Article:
“Narcolepsy is called an invisible disorder,” Tracie Artim explained. “People who have it are often called lazy or others think they’re just not getting enough sleep. People who get sleepy think they can relate to this. But this is something that doesn’t go away and, with it, you never feel rested. It can be treated but it can’t be cured, not yet.”
“Initially after the diagnosis,” Merritt added, “I would take medications which would work for me. But eventually I would crash and it would hit me so hard. And the scary part was that I could go into microsleep and not be able to remember anything.”
Tracie Artim’s search for information prompted her to start a local support group, The Foothills Narcolepsy Network, in April of this year. With Merritt Artim serving as co-founder, the group started with one other member. It has now grown to 20 members, some of which are active primarily through a Facebook page, and continues to grow as others learn of its existence.
According to the Narcolepsy Network, which strongly promotes and supports the effort, the support group is one of only 13 in the nation with North Carolina being the only state to host two groups.
The group meets on the second Thursday of each month, beginning at 7 pm at the YVEDDI Family Resource Center at 215 Jones School Road in Mount Airy. Email for the group is firstname.lastname@example.org while the Facebook page can be found by searching Foothills Narcolepsy Support Group. The group also has a web site at www.foothillsnarcolepsy.blogspot.com.
It was the family’s continuing search for information that led them to attend the 31st annual Narcolepsy Network Conference, held Oct. 20-23 in Orlando, Florida. The conference was filled with those who suffered from the disorder and their supporters, both friends and family. Numerous sessions featured information on topics such as beneficial lifestyle and diet changes, dealing with college and the potential use of service dogs.
“There was so much that could be learned,” Tracie Artim noted. “It was an eye-opening experience.”
A major realization for Merritt was how so many others shared the challenges she faced every day. Throughout the conference, attendees would frequently need to break for a nap in order to maintain the needed energy and concentration for sessions. The Narcolepsy Network estimates that over 200,000 persons in the United States have the disorder but only about 25% have been diagnosed.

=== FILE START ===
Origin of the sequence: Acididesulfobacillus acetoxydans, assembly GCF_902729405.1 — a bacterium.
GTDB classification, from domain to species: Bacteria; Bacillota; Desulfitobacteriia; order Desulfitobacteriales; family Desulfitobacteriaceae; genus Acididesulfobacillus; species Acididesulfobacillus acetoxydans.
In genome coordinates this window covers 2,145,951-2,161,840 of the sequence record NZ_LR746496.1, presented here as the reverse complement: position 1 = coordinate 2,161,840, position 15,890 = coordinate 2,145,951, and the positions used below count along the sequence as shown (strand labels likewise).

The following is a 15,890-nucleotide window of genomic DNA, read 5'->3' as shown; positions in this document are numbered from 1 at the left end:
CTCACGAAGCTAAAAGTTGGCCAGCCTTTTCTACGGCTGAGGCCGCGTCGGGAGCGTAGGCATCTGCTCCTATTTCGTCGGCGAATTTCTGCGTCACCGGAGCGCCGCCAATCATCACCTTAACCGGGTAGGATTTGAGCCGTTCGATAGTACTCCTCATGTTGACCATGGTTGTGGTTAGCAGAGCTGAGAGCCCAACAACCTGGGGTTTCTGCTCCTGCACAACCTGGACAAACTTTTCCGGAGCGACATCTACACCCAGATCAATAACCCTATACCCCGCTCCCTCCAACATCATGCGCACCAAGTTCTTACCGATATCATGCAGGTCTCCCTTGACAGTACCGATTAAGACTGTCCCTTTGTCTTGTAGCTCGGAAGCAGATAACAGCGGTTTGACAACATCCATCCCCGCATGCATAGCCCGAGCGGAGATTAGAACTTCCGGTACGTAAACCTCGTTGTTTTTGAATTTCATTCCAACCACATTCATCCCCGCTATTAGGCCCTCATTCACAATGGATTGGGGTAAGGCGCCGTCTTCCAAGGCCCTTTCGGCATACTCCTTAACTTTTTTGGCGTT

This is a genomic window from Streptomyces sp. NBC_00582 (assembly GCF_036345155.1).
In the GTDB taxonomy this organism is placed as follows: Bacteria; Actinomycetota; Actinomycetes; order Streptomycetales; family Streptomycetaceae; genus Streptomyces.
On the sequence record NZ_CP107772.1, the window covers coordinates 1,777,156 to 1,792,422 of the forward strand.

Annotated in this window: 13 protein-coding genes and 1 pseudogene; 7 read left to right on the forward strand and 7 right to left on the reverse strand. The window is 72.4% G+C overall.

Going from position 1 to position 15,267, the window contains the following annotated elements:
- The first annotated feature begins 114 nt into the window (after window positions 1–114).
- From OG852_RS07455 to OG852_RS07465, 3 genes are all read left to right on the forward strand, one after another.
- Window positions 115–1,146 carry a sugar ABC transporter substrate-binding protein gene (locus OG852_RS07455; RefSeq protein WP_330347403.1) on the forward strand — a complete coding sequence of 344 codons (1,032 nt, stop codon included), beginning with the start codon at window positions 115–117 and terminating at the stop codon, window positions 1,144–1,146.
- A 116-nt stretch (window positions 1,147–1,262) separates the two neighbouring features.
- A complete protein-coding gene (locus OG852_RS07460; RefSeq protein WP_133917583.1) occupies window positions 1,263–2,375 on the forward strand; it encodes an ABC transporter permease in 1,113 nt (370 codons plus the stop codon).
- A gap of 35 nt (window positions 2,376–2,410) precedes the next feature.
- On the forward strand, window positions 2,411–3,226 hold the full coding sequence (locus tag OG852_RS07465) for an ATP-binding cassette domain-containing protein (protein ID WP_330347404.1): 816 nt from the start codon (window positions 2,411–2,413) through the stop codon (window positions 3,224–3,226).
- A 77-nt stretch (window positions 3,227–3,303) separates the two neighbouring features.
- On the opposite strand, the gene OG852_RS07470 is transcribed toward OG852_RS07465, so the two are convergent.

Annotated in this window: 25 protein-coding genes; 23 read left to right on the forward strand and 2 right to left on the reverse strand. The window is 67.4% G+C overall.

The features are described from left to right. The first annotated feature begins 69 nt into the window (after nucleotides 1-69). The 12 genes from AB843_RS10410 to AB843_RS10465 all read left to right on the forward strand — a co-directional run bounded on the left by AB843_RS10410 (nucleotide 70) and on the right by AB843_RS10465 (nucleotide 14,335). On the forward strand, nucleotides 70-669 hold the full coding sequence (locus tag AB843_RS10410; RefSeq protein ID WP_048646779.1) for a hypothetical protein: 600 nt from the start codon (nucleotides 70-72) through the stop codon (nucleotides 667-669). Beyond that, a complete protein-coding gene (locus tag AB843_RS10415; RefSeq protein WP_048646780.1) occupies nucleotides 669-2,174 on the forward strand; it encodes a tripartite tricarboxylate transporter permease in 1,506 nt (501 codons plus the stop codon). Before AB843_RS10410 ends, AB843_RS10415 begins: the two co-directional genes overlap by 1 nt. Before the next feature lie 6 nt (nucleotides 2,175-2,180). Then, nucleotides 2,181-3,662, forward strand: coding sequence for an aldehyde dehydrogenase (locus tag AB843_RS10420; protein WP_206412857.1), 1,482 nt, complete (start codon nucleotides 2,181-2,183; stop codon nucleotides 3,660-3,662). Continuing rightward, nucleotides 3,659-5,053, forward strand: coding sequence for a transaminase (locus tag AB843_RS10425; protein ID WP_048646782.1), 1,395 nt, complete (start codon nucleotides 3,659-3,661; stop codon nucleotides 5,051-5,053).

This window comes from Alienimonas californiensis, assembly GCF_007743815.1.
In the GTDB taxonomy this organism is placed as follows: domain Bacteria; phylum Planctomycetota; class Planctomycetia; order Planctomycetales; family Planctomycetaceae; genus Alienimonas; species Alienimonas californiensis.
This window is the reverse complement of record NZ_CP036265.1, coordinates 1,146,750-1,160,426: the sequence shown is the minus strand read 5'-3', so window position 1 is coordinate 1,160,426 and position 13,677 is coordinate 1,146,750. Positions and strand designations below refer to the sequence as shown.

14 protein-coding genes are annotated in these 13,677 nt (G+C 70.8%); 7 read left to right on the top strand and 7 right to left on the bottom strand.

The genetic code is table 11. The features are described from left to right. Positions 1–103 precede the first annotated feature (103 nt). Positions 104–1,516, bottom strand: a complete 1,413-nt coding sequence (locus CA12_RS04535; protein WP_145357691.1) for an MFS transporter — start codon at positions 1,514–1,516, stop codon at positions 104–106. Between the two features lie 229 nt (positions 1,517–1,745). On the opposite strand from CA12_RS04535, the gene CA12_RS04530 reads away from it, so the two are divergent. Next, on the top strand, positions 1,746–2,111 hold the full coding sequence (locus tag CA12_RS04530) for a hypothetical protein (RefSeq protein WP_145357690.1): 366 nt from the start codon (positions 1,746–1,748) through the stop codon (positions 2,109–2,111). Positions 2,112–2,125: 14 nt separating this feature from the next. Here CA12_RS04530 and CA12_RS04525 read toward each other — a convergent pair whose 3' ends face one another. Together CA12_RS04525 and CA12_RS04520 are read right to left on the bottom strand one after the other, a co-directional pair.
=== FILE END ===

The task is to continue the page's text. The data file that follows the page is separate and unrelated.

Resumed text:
“Before,” Merritt Artim explained, “I thought I was weird. But I met others like me and I found out maybe I wasn’t so different. It was wonderful.”
The conference also led the Artims to begin research into the acquisition of a service dog for Merritt. The highly trained animal would help to monitor Merritt’s actions, letting her know when she is showing a heightened need for rest. The dog would also provide protection by covering her body during the times when she might experience a cataplexy episode.
At the conference, Merritt was honored with selection as one of 19 Youth Ambassadors for the program.
“As an ambassador,” she explained, “I’ll learn more about Narcolepsy in order to teach others to recognize and cope with the disorder.”
She will also continue to work with her mother through the support group and work with local emergency services to continue to “spread the word.” She has already begun an effort to help emergency services personnel recognize the best ways to deal with Narcolepsy symptoms such as cataplexy.
“When we started our support group,” Tracie Artim said, “it was for Merritt and I to have the support we needed. Now, I also realize the need to actively create more public awareness of Narcolepsy and its symptoms.”
“I would like for people to understand,” she continued, ”that Narcolepsy is a neurological disorder that has nothing to do with being lazy or being rebellious, and it can’t be cured by trying harder, getting more sleep or drinking caffeine.”